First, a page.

140 Million Miles From Home

Astronauts are already preparing for the long trip to Mars. How can medicine protect them from the dangers of deep space and the accidents that are bound to happen along the way?
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NASA wants to send astronauts to Mars by the 2030s. The private aerospace company SpaceX is even more ambitious, aiming for 2024, and on the engineering side, it’s possible that the necessary spacecraft, launch rockets and guidance systems could be good to go by then. Preparing a crew, however, may turn out to be more daunting. Although people have been going into space for more than half a century, the longest anyone has stayed away from Earth is about 438 days, and no one has ventured farther than the Moon, a mere 239,000 miles away. A crewed mission to Mars would be an exponential leap, especially for the human body.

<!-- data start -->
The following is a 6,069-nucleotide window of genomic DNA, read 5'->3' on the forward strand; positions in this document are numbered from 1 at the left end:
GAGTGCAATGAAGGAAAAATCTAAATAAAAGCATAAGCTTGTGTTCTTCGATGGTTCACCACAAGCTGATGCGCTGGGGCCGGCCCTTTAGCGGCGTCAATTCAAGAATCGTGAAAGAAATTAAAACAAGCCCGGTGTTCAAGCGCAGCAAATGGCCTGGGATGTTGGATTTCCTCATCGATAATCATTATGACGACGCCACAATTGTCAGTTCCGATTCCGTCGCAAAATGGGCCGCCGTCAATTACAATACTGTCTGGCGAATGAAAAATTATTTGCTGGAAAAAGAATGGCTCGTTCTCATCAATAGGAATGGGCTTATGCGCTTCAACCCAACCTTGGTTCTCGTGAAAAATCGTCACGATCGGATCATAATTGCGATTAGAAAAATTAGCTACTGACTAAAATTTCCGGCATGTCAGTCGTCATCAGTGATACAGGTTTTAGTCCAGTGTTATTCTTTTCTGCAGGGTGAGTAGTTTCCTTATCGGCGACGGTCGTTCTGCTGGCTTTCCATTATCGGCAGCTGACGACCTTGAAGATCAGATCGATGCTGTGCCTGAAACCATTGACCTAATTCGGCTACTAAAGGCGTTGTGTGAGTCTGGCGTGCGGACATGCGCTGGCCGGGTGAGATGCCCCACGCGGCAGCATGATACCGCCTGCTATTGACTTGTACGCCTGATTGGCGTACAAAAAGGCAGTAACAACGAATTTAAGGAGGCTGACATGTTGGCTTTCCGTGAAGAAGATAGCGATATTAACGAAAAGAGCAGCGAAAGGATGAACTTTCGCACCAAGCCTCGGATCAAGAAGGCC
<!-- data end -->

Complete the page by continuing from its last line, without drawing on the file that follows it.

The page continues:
The first visitors to Mars will most likely spend one year or so in microgravity, pummeled by levels of interstellar and solar radiation no previous humans have endured, while riding in a cramped metal craft to a destination some 140 million miles from Earth. Unlike previous astronauts, who have enjoyed real-time communication with Earth and could return relatively quickly if a medical emergency arose, a Mars crew will soon be too far away to do either of those things. A communication lag of up to 21 minutes each way will require crews to be medically self-reliant in emergency situations, and they’ll have to be able to diagnose and treat anything that comes up—physical problems such as broken bones and bacterial infections, but also depressed or delusional crewmates—without immediate guidance from the ground.

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